Martin Zych: Yeah. So this was kind of it’s the dream tool that I wish I had while I was working. And what I did was I tried everything that was out there in the marketplace. And at my last company, ended up raising some venture capital. We had kind of an unlimited budget and I really tried everything from the bottom of the stack to six-figure kind of software and implemented one of them, and when it … It was great when it’s up and running, but it took like half a year to be up and running and we had to spend hundred thousand bucks on it. And that’s one of the kind of the little … the cartoon light bulb popped up above my head and said, “There’s got to be a better way to do this.” And the best solutions out there and the best startups come from when someone sees a need from that. And then from there, just teamed up with an amazing group of folks for technical team and kind of iterated and worked with a lot of customers to make it happen.
Heather Smith: It is exciting in the accounting apps market space when the actual venture has actually born out of an accountant, an accountant identifying a need. So that’s very exciting.
So why is data modelling key to building future-looking meaningful financials?
Martin Zych: Yeah. So within Jirav and what we do for doing meaningful kind of forward-looking financials, this is a really important thing because I learned in my career early on that just creating retrospective and historical information, people are trying to piece together things from that, tell a story of what’s going on, but ultimately, they’re trying to make decisions for what’s going to happen next quarter or next month. And what we’re doing as accounting and finance professionals is helping to drive smart decision making. So if we can paint that picture correctly, we’re able to help and kind of guide here’s what I thought would happen. And you don’t always … No one’s ever a hundred percent accurate, but if you do a smart kind of assumption and you look at the metrics and the KPIs from that, and you iterate really quickly, and if you can do this in a fast way, that’s how we help people achieve their dreams of when they’re doing a startup company.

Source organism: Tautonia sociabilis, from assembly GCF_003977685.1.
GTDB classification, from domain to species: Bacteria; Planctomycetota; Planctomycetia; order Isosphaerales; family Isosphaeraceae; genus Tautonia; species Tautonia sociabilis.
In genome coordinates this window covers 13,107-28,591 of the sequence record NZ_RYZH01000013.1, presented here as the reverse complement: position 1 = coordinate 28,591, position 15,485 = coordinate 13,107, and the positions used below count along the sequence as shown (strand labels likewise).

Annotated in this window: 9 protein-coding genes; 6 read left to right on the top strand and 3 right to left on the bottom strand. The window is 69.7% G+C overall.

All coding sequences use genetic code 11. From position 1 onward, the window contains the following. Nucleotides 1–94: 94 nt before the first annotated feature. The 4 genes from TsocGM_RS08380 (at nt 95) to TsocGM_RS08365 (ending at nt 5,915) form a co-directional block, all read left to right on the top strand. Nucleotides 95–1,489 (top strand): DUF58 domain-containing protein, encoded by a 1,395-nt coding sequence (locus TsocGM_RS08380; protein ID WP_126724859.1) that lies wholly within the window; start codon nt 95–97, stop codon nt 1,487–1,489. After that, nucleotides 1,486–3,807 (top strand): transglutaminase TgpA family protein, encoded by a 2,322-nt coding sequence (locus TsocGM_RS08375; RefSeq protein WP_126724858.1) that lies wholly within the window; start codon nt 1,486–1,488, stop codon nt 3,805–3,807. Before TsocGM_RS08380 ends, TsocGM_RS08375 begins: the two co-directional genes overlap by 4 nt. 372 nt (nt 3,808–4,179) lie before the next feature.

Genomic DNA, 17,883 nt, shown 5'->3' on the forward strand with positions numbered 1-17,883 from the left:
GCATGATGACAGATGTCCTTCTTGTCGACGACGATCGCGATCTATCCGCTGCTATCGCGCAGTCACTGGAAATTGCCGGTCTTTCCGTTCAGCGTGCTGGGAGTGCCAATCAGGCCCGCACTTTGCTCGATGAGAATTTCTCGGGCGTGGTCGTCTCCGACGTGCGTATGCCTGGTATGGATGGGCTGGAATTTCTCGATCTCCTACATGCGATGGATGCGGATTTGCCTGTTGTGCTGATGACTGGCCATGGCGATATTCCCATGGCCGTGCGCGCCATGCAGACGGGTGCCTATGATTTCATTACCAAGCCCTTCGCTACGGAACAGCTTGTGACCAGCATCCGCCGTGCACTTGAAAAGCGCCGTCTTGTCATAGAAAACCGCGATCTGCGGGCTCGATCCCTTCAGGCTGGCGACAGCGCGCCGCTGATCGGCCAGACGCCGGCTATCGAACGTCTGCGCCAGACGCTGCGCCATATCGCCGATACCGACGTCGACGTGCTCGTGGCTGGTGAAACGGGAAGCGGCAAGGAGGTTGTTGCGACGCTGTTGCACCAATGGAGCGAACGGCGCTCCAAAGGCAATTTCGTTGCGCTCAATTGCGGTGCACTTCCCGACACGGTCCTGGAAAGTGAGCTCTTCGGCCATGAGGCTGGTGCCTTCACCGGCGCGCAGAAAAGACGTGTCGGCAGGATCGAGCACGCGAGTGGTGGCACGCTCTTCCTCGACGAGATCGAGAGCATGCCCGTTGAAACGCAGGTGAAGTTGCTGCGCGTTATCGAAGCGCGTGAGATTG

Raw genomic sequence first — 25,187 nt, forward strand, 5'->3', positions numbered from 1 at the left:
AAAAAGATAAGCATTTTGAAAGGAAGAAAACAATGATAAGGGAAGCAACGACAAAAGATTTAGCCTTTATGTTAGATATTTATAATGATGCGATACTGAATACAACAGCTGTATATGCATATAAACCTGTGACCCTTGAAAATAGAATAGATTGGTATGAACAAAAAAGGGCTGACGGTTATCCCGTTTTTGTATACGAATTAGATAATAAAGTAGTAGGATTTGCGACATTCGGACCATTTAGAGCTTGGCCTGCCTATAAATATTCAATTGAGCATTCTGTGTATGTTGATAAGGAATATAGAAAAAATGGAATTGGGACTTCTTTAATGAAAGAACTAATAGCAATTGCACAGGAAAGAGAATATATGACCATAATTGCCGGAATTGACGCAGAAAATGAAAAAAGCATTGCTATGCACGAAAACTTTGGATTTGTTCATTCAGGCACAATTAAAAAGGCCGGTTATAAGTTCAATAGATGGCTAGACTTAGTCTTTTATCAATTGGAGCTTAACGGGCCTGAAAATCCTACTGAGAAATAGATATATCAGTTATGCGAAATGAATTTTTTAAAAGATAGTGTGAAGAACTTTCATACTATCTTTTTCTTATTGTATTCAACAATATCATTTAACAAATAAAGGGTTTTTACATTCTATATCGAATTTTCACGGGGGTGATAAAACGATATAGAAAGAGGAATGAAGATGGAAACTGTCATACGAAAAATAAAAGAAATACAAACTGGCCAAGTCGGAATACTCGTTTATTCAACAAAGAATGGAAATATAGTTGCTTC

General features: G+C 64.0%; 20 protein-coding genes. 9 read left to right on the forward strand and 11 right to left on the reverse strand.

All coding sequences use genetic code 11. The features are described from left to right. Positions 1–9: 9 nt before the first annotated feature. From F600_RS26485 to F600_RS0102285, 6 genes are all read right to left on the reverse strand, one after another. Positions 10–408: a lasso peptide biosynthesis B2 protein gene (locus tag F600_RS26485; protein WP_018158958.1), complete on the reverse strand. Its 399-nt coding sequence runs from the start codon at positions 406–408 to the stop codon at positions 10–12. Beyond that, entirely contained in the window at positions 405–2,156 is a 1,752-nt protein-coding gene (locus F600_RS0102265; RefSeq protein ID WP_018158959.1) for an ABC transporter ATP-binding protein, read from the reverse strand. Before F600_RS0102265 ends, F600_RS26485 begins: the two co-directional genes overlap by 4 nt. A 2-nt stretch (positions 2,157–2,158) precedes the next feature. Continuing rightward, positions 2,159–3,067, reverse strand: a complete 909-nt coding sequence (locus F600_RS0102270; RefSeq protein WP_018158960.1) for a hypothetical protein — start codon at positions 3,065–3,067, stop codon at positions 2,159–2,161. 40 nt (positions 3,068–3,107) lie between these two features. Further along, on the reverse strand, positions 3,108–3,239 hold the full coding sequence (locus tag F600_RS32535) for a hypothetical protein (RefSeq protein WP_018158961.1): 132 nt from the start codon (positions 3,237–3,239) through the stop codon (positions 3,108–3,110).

Can you explain to our listeners what Jirav is and what it does and sort of some of the features within the solution?
Martin Zych: Yeah. So Jirav’s a cloud financial planning and analysis platform. So we do financial forecasting at our core as well as kind of the reporting and dashboard analytics around this. So the way the app works is we’ll integrate with your different cloud accounting tools, so QuickBooks Online, Xero, NetSuite, Intacct, and then, we automatically bring that into the platform. It’s kind of designed for instant gratification, two minutes, hookup to your QuickBooks account, and you’re ready to go.